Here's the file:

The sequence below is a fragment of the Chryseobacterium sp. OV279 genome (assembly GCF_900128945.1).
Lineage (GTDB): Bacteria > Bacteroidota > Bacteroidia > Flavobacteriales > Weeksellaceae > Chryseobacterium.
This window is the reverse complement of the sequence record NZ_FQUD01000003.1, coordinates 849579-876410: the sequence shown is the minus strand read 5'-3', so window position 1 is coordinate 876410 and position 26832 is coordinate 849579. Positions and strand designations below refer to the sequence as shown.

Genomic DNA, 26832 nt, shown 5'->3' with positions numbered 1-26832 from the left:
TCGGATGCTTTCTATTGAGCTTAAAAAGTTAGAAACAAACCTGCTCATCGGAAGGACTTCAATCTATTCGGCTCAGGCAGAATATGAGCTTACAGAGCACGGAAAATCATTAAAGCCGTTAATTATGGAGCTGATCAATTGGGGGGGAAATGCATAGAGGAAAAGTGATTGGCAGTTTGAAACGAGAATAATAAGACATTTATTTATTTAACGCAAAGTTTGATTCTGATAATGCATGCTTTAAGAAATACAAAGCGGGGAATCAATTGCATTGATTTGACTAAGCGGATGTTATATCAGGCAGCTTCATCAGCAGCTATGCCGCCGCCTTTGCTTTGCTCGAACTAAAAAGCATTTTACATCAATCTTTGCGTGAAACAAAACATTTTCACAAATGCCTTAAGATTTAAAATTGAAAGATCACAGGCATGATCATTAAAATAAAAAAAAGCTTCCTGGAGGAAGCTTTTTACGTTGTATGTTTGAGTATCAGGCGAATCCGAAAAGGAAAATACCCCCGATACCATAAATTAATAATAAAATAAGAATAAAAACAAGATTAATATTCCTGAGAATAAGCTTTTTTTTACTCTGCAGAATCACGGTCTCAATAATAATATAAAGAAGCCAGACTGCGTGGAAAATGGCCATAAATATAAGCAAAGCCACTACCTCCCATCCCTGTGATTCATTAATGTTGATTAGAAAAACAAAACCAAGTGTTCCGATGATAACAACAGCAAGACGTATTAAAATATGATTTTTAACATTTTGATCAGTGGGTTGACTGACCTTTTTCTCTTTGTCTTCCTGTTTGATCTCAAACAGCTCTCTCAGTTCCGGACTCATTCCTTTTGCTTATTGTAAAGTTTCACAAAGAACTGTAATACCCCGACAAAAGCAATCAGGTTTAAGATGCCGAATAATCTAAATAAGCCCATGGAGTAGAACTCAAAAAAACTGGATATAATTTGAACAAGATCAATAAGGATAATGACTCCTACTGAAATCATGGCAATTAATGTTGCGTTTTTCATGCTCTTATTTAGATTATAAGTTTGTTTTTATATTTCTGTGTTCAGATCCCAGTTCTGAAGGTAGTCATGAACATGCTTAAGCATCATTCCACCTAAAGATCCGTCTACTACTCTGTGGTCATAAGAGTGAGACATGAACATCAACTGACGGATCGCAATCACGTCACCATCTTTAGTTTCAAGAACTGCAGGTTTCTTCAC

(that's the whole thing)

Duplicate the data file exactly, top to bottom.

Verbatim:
The sequence below is a fragment of the Chryseobacterium sp. OV279 genome (assembly GCF_900128945.1).
Lineage (GTDB): Bacteria > Bacteroidota > Bacteroidia > Flavobacteriales > Weeksellaceae > Chryseobacterium.
This window is the reverse complement of the sequence record NZ_FQUD01000003.1, coordinates 849579-876410: the sequence shown is the minus strand read 5'-3', so window position 1 is coordinate 876410 and position 26832 is coordinate 849579. Positions and strand designations below refer to the sequence as shown.

Genomic DNA, 26832 nt, shown 5'->3' with positions numbered 1-26832 from the left:
TCGGATGCTTTCTATTGAGCTTAAAAAGTTAGAAACAAACCTGCTCATCGGAAGGACTTCAATCTATTCGGCTCAGGCAGAATATGAGCTTACAGAGCACGGAAAATCATTAAAGCCGTTAATTATGGAGCTGATCAATTGGGGGGGAAATGCATAGAGGAAAAGTGATTGGCAGTTTGAAACGAGAATAATAAGACATTTATTTATTTAACGCAAAGTTTGATTCTGATAATGCATGCTTTAAGAAATACAAAGCGGGGAATCAATTGCATTGATTTGACTAAGCGGATGTTATATCAGGCAGCTTCATCAGCAGCTATGCCGCCGCCTTTGCTTTGCTCGAACTAAAAAGCATTTTACATCAATCTTTGCGTGAAACAAAACATTTTCACAAATGCCTTAAGATTTAAAATTGAAAGATCACAGGCATGATCATTAAAATAAAAAAAAGCTTCCTGGAGGAAGCTTTTTACGTTGTATGTTTGAGTATCAGGCGAATCCGAAAAGGAAAATACCCCCGATACCATAAATTAATAATAAAATAAGAATAAAAACAAGATTAATATTCCTGAGAATAAGCTTTTTTTTACTCTGCAGAATCACGGTCTCAATAATAATATAAAGAAGCCAGACTGCGTGGAAAATGGCCATAAATATAAGCAAAGCCACTACCTCCCATCCCTGTGATTCATTAATGTTGATTAGAAAAACAAAACCAAGTGTTCCGATGATAACAACAGCAAGACGTATTAAAATATGATTTTTAACATTTTGATCAGTGGGTTGACTGACCTTTTTCTCTTTGTCTTCCTGTTTGATCTCAAACAGCTCTCTCAGTTCCGGACTCATTCCTTTTGCTTATTGTAAAGTTTCACAAAGAACTGTAATACCCCGACAAAAGCAATCAGGTTTAAGATGCCGAATAATCTAAATAAGCCCATGGAGTAGAACTCAAAAAAACTGGATATAATTTGAACAAGATCAATAAGGATAATGACTCCTACTGAAATCATGGCAATTAATGTTGCGTTTTTCATGCTCTTATTTAGATTATAAGTTTGTTTTTATATTTCTGTGTTCAGATCCCAGTTCTGAAGGTAGTCATGAACATGCTTAAGCATCATTCCACCTAAAGATCCGTCTACTACTCTGTGGTCATAAGAGTGAGACATGAACATCAACTGACGGATCGCAATCACGTCACCATCTTTAGTTTCAAGAACTGCAGGTTTCTTCAC